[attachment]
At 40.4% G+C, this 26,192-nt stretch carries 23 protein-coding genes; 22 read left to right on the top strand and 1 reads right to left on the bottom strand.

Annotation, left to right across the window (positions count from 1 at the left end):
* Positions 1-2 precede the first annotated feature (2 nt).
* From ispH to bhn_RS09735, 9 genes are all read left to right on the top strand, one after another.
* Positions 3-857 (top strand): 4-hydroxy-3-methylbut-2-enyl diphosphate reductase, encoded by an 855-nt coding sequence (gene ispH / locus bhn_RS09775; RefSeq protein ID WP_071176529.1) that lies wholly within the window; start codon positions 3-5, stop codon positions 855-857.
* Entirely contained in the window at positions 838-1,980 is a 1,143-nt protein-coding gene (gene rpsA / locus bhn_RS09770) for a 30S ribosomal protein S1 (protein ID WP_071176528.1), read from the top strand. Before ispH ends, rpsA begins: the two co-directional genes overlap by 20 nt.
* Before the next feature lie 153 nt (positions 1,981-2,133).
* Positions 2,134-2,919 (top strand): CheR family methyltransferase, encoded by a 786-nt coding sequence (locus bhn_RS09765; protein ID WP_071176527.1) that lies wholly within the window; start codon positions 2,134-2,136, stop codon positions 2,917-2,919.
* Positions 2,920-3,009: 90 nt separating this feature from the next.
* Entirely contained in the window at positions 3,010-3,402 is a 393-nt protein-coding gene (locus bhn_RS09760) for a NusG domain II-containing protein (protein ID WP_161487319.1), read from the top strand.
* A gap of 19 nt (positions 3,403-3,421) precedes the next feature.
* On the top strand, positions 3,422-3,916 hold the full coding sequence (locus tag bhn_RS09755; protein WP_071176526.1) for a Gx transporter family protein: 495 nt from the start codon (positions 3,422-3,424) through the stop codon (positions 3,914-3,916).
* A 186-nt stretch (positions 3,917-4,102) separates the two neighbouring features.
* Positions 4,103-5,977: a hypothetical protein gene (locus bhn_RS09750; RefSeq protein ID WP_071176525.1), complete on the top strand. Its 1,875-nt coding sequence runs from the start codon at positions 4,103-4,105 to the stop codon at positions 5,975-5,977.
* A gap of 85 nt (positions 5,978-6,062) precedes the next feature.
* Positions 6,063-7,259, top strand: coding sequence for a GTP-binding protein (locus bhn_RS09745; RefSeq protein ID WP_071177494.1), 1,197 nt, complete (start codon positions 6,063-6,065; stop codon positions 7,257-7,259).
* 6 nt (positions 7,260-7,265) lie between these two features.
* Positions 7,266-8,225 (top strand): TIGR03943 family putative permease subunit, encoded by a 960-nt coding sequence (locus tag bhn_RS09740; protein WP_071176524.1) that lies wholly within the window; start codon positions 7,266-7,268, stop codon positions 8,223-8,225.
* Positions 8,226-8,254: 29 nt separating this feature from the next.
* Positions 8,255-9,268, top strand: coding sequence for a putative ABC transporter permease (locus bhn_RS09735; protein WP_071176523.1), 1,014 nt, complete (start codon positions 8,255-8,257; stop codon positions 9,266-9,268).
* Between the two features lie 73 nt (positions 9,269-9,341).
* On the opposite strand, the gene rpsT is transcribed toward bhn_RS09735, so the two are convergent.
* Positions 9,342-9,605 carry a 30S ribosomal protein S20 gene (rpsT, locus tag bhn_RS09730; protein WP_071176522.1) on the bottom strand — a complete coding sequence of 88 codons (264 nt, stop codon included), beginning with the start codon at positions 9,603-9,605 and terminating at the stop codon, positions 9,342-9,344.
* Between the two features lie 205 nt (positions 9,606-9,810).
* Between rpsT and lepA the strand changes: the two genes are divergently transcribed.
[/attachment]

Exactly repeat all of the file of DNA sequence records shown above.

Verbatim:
At 40.4% G+C, this 26,192-nt stretch carries 23 protein-coding genes; 22 read left to right on the top strand and 1 reads right to left on the bottom strand.

Annotation, left to right across the window (positions count from 1 at the left end):
* Positions 1-2 precede the first annotated feature (2 nt).
* From ispH to bhn_RS09735, 9 genes are all read left to right on the top strand, one after another.
* Positions 3-857 (top strand): 4-hydroxy-3-methylbut-2-enyl diphosphate reductase, encoded by an 855-nt coding sequence (gene ispH / locus bhn_RS09775; RefSeq protein ID WP_071176529.1) that lies wholly within the window; start codon positions 3-5, stop codon positions 855-857.
* Entirely contained in the window at positions 838-1,980 is a 1,143-nt protein-coding gene (gene rpsA / locus bhn_RS09770) for a 30S ribosomal protein S1 (protein ID WP_071176528.1), read from the top strand. Before ispH ends, rpsA begins: the two co-directional genes overlap by 20 nt.
* Before the next feature lie 153 nt (positions 1,981-2,133).
* Positions 2,134-2,919 (top strand): CheR family methyltransferase, encoded by a 786-nt coding sequence (locus bhn_RS09765; protein ID WP_071176527.1) that lies wholly within the window; start codon positions 2,134-2,136, stop codon positions 2,917-2,919.
* Positions 2,920-3,009: 90 nt separating this feature from the next.
* Entirely contained in the window at positions 3,010-3,402 is a 393-nt protein-coding gene (locus bhn_RS09760) for a NusG domain II-containing protein (protein ID WP_161487319.1), read from the top strand.
* A gap of 19 nt (positions 3,403-3,421) precedes the next feature.
* On the top strand, positions 3,422-3,916 hold the full coding sequence (locus tag bhn_RS09755; protein WP_071176526.1) for a Gx transporter family protein: 495 nt from the start codon (positions 3,422-3,424) through the stop codon (positions 3,914-3,916).
* A 186-nt stretch (positions 3,917-4,102) separates the two neighbouring features.
* Positions 4,103-5,977: a hypothetical protein gene (locus bhn_RS09750; RefSeq protein ID WP_071176525.1), complete on the top strand. Its 1,875-nt coding sequence runs from the start codon at positions 4,103-4,105 to the stop codon at positions 5,975-5,977.
* A gap of 85 nt (positions 5,978-6,062) precedes the next feature.
* Positions 6,063-7,259, top strand: coding sequence for a GTP-binding protein (locus bhn_RS09745; RefSeq protein ID WP_071177494.1), 1,197 nt, complete (start codon positions 6,063-6,065; stop codon positions 7,257-7,259).
* 6 nt (positions 7,260-7,265) lie between these two features.
* Positions 7,266-8,225 (top strand): TIGR03943 family putative permease subunit, encoded by a 960-nt coding sequence (locus tag bhn_RS09740; protein WP_071176524.1) that lies wholly within the window; start codon positions 7,266-7,268, stop codon positions 8,223-8,225.
* Positions 8,226-8,254: 29 nt separating this feature from the next.
* Positions 8,255-9,268, top strand: coding sequence for a putative ABC transporter permease (locus bhn_RS09735; protein WP_071176523.1), 1,014 nt, complete (start codon positions 8,255-8,257; stop codon positions 9,266-9,268).
* Between the two features lie 73 nt (positions 9,269-9,341).
* On the opposite strand, the gene rpsT is transcribed toward bhn_RS09735, so the two are convergent.
* Positions 9,342-9,605 carry a 30S ribosomal protein S20 gene (rpsT, locus tag bhn_RS09730; protein WP_071176522.1) on the bottom strand — a complete coding sequence of 88 codons (264 nt, stop codon included), beginning with the start codon at positions 9,603-9,605 and terminating at the stop codon, positions 9,342-9,344.
* Between the two features lie 205 nt (positions 9,606-9,810).
* Between rpsT and lepA the strand changes: the two genes are divergently transcribed.